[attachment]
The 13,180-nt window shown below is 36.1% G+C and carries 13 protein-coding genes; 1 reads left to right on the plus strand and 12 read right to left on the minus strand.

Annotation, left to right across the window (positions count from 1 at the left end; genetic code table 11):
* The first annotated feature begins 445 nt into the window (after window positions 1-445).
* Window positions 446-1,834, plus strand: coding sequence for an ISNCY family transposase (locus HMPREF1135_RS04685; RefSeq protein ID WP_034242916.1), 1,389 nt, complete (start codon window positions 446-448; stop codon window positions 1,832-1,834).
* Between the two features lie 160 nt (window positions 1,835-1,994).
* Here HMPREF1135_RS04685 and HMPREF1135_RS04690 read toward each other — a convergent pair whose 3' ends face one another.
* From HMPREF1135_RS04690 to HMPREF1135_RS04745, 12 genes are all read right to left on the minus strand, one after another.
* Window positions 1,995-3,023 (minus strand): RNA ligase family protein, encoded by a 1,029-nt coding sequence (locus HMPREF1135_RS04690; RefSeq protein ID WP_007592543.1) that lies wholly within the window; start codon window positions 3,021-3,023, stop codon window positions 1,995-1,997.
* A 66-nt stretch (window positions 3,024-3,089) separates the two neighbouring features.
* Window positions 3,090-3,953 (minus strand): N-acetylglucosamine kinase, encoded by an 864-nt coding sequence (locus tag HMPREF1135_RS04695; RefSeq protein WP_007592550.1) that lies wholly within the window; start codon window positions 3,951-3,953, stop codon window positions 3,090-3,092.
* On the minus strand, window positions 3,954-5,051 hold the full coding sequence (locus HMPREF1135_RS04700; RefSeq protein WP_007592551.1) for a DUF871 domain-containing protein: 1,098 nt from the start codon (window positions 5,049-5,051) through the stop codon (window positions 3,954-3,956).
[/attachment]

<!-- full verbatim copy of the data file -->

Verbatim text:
The 13,180-nt window shown below is 36.1% G+C and carries 13 protein-coding genes; 1 reads left to right on the plus strand and 12 read right to left on the minus strand.

Annotation, left to right across the window (positions count from 1 at the left end; genetic code table 11):
* The first annotated feature begins 445 nt into the window (after window positions 1-445).
* Window positions 446-1,834, plus strand: coding sequence for an ISNCY family transposase (locus HMPREF1135_RS04685; RefSeq protein ID WP_034242916.1), 1,389 nt, complete (start codon window positions 446-448; stop codon window positions 1,832-1,834).
* Between the two features lie 160 nt (window positions 1,835-1,994).
* Here HMPREF1135_RS04685 and HMPREF1135_RS04690 read toward each other — a convergent pair whose 3' ends face one another.
* From HMPREF1135_RS04690 to HMPREF1135_RS04745, 12 genes are all read right to left on the minus strand, one after another.
* Window positions 1,995-3,023 (minus strand): RNA ligase family protein, encoded by a 1,029-nt coding sequence (locus HMPREF1135_RS04690; RefSeq protein ID WP_007592543.1) that lies wholly within the window; start codon window positions 3,021-3,023, stop codon window positions 1,995-1,997.
* A 66-nt stretch (window positions 3,024-3,089) separates the two neighbouring features.
* Window positions 3,090-3,953 (minus strand): N-acetylglucosamine kinase, encoded by an 864-nt coding sequence (locus tag HMPREF1135_RS04695; RefSeq protein WP_007592550.1) that lies wholly within the window; start codon window positions 3,951-3,953, stop codon window positions 3,090-3,092.
* On the minus strand, window positions 3,954-5,051 hold the full coding sequence (locus HMPREF1135_RS04700; RefSeq protein WP_007592551.1) for a DUF871 domain-containing protein: 1,098 nt from the start codon (window positions 5,049-5,051) through the stop codon (window positions 3,954-3,956).